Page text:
The RGIII windmill of controversy is eerily similar to the political side of D.C., Every time a Republican or Democrat opens their mouth about anything, the public reads into it in a way that only strengthens their previously held beliefs of right and wrong. Voters have become less like decision-makers and more like fans.

That’s what has happened to the Redskins and Robert Griffin III in a span of only twelve months.

The Redskins finally have a transcendent player that matters enough to serve as a litmus test/bug zapper for half-baked, strongly-held opinions about what should or should not be said in an interview with a reporter whose job it is to make the reader react to what was said.

Fans of the Redskins will find what they’re looking for, everyone else outside their little bubble will too. People will pretend to know why Griffin is either great or terrible, and they’ll do it based on a handful of media interactions with a 23-year-old who has just one and a half years of experience and one and a half legs to stand on.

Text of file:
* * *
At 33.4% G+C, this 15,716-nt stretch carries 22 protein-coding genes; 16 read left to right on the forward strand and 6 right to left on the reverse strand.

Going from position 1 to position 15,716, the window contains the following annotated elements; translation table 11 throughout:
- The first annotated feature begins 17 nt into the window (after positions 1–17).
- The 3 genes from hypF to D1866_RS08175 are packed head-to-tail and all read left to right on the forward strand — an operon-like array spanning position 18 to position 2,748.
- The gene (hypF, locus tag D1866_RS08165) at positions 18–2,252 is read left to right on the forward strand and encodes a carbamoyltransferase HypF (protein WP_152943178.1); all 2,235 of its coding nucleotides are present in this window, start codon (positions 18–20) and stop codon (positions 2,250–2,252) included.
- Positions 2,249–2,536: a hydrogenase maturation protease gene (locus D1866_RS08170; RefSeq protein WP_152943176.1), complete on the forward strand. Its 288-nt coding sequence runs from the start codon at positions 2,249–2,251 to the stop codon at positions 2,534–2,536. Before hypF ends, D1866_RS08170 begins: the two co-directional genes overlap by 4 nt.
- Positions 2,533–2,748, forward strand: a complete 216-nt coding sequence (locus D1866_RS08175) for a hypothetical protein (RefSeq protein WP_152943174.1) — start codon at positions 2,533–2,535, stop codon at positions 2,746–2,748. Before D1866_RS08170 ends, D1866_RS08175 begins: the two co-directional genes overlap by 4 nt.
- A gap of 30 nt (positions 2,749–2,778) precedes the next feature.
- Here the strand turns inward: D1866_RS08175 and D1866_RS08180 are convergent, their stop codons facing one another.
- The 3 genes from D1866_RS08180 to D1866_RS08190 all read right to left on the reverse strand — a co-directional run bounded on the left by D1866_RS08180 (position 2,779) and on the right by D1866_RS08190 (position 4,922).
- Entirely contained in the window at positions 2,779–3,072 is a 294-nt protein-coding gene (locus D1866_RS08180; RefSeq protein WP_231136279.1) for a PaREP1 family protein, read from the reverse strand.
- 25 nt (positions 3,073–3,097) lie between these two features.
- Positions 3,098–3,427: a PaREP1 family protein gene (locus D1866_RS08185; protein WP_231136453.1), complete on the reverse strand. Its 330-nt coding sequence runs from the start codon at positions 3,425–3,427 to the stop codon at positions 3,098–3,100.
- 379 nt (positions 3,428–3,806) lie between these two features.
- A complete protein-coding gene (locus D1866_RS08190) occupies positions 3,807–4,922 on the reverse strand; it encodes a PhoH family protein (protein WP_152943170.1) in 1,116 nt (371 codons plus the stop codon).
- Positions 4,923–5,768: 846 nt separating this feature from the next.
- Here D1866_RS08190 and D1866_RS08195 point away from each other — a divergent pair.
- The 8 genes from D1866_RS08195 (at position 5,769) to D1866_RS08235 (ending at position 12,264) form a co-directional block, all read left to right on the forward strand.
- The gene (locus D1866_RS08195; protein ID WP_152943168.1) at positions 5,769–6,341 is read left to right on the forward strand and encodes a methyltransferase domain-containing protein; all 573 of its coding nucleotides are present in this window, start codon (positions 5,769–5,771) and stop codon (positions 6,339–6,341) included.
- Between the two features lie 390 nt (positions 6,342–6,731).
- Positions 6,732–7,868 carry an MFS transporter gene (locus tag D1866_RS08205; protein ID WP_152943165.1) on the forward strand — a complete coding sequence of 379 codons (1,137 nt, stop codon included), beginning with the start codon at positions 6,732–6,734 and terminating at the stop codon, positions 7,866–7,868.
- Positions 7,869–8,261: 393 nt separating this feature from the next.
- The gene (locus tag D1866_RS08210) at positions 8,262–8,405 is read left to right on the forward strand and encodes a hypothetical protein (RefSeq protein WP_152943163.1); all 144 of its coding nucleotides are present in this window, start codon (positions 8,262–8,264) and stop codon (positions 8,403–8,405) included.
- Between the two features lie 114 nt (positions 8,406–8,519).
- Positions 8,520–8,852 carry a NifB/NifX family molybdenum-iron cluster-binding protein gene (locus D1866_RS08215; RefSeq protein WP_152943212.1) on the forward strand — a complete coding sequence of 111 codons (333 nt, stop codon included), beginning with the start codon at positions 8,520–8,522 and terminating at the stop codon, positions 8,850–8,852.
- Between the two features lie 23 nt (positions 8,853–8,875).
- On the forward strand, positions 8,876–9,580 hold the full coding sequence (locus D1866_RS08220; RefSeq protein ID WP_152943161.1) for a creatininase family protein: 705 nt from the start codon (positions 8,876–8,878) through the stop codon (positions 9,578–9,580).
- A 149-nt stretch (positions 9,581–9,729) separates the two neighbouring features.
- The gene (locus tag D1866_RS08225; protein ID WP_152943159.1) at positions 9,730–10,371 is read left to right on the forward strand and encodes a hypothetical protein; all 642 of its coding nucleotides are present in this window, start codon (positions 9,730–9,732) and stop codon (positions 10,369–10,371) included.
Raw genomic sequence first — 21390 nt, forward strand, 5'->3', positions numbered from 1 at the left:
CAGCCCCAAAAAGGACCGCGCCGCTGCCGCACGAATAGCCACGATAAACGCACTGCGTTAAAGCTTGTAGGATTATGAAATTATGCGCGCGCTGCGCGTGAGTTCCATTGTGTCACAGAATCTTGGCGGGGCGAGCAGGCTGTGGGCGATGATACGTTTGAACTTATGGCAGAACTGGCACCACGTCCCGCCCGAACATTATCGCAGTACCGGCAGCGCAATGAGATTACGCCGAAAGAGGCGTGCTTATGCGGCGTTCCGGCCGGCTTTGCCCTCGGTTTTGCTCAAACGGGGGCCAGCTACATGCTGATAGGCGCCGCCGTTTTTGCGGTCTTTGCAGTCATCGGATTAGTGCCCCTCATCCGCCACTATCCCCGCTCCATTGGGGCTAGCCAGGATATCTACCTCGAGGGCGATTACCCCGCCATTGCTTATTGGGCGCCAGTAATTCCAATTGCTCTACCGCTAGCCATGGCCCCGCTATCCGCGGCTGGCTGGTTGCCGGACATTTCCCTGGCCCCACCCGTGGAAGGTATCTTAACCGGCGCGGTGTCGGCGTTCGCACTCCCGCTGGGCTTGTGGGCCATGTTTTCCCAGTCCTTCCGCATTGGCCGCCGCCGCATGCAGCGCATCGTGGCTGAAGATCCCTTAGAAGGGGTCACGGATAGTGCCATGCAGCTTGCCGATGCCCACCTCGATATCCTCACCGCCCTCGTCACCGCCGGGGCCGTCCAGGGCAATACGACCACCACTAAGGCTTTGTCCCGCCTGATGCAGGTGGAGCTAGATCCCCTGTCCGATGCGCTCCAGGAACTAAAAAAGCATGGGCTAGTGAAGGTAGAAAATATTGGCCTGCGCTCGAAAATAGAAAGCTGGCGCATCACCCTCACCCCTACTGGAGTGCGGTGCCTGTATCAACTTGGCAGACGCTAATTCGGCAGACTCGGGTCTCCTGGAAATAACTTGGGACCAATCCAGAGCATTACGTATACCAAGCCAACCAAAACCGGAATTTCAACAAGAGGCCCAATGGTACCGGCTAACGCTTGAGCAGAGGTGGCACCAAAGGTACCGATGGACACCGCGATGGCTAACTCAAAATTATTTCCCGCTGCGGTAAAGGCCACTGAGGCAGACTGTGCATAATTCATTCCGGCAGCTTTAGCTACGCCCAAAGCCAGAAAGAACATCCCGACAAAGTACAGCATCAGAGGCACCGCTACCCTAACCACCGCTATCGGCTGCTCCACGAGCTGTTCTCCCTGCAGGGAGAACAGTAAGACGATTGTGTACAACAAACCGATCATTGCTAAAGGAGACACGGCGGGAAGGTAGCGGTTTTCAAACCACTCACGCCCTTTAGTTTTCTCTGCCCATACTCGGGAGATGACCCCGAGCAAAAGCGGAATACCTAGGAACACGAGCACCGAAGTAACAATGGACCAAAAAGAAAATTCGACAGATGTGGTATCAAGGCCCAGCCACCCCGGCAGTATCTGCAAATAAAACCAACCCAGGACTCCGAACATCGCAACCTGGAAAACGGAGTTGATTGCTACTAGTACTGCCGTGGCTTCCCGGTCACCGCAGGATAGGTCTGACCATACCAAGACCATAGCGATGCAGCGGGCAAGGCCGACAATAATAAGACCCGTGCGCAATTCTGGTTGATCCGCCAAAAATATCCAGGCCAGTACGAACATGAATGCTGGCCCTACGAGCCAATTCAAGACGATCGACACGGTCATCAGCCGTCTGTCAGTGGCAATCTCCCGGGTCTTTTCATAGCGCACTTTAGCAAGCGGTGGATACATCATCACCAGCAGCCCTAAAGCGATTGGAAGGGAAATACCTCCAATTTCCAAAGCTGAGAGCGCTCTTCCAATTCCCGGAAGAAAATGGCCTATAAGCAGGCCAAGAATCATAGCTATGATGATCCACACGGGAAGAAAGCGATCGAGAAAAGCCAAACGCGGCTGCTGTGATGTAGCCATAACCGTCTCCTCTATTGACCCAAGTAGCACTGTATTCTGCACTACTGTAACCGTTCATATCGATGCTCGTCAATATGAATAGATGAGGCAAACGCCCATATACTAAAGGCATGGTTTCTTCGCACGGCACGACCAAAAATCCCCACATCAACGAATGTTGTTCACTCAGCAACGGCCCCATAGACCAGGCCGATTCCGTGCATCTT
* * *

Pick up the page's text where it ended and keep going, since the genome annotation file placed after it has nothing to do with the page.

SmackDown, however, feels a bit more … well, raw. They go a long ways towards letting the action in the ring tell the majority of the stories, and when the microphones do come out, there’s a lot less pomp and circumstance involved in it most of the time. The words being exchanged between wrestlers and the occasional authority figure often feel as though they come more from the hip rather than memorized from a script, and they tend to feel much more purposeful than over-forced encounters and confrontations often found on RAW. It’s a cohesive, logical universe that comes off feeling like a wrestling show rather than RAW’s variety show approach.
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